Date : 02/06/2020
Company Name : Kleo Pharmaceuticals Inc
Headquarter : United States
KP1237, a CD38-Targeting Antibody Recruiting Molecule (ARM™), to Be Tested in Combination with NK Cells to Treat Post-Transplant Multiple Myeloma Patients
New Haven, CT, February 6, 2020 – Kleo Pharmaceuticals, Inc., an immuno-oncology company developing next-generation, fully synthetic bispecific compounds designed to emulate or enhance the activity of biologics, announced today that it has received Investigational New Drug (IND) authorization to proceed from the U.S. Food and Drug Administration (FDA) to initiate a safety and tolerability clinical study combining KP1237, a CD38-targeting antibody recruiting molecule (ARM™), with patients’ own Natural Killer (NK) cells to treat multiple myeloma (MM) in post-transplant patients.
The single-arm study will be conducted in 25-30 patients with exploratory endpoints that assess the MRD (minimal residual disease) conversion rate at 90-100 days after transplantation. Recent clinical trials have identified MRD negativity post-transplant as a potential surrogate of long-term remission in MM. The trial is expected to begin enrollment in the first half of 2020, and topline data are expected in the second half of 2021.
“We are excited to have clearance to initiate a clinical trial in the US that addresses a significant unmet medical need in newly diagnosed, post-transplant multiple myeloma patients,” said Kleo CEO Doug Manion, MD. “Approximately 30,000 individuals are diagnosed with multiple myeloma in the United States each year, with at least 1/3 of those patients undergoing autologous stem cell transplants.”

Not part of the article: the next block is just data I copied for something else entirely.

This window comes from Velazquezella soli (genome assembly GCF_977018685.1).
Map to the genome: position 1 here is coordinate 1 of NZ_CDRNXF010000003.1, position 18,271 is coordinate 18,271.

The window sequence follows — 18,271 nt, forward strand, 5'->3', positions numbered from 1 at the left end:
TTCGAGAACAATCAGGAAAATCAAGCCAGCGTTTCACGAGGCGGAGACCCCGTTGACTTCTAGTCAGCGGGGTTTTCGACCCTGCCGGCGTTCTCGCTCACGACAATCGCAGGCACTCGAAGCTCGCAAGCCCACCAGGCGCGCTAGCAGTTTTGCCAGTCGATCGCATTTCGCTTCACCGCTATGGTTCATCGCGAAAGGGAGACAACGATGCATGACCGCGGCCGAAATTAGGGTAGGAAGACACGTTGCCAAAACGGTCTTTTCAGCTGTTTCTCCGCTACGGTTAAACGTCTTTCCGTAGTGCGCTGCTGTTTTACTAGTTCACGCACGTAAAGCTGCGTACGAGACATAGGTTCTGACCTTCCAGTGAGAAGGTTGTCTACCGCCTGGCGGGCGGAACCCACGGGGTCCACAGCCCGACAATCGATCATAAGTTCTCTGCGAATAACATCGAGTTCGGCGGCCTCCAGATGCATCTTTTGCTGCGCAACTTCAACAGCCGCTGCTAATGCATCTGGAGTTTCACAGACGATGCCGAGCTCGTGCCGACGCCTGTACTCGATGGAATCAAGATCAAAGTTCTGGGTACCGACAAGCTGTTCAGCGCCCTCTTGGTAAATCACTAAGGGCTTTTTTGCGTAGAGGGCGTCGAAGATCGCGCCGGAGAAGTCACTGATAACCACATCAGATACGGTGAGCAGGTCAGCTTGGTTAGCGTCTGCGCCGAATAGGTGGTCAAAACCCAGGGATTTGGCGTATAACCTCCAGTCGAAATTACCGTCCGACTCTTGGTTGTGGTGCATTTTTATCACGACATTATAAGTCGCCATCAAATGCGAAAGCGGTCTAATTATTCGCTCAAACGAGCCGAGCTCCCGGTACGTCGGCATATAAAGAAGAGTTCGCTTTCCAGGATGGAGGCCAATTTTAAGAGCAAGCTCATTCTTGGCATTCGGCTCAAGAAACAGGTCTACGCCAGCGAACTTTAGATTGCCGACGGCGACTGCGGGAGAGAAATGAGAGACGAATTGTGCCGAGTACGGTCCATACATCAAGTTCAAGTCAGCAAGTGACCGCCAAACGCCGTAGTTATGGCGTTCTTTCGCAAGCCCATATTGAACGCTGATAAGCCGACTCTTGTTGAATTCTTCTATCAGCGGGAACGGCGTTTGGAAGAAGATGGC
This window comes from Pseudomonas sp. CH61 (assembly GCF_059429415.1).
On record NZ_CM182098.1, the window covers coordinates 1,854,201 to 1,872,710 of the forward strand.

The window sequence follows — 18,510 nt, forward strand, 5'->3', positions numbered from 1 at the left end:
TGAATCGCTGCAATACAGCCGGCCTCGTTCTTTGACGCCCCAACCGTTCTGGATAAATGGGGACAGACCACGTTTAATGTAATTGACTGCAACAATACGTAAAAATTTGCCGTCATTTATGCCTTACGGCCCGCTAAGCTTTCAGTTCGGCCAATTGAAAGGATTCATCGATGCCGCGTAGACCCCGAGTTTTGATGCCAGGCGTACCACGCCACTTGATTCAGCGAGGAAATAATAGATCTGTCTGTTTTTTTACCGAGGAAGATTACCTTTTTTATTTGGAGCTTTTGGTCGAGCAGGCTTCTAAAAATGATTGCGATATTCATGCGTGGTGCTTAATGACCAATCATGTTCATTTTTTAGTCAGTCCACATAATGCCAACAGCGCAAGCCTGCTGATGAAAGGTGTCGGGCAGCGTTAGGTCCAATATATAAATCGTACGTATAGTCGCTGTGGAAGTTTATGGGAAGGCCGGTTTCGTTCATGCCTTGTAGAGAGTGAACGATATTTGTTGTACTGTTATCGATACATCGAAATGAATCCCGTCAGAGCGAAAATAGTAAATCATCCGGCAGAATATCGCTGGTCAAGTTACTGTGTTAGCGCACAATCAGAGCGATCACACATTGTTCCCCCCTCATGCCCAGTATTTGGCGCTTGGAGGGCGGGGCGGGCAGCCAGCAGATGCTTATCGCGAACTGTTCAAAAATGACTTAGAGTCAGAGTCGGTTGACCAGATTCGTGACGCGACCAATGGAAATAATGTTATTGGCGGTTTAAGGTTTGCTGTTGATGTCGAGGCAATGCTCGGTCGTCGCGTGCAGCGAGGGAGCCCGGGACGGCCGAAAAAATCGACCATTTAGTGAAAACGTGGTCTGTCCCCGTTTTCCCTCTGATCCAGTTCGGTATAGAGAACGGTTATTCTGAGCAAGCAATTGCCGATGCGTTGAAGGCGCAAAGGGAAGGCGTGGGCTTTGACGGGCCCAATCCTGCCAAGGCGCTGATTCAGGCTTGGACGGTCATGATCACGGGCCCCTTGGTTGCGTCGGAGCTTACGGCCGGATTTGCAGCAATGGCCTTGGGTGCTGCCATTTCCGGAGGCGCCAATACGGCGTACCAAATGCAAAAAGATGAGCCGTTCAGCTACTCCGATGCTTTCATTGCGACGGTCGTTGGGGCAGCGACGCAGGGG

In this trial, KP1237 is being investigated as a “cell homing” molecule to target the patient’s activated NK cells to the CD38-expressing tumor. Current anti-CD38 therapeutic antibodies kill NK cells and are not approved for use in this clinical setting[i].
Nonclinical efficacy data presented at the 2019 American Society of Hematology (ASH) Annual Meeting demonstrated that CD38-ARMs are able to kill multiple myeloma cells by antibody-dependent cellular cytotoxicity without depleting CD38-expressing immune cells. Nonclinical data also demonstrated that the CD38-ARM molecule did not induce complement-dependent cytotoxicity (CDC) suggesting it is not likely to cause CDC in humans. Kleo’s 2019 ASH posters can be viewed here and here.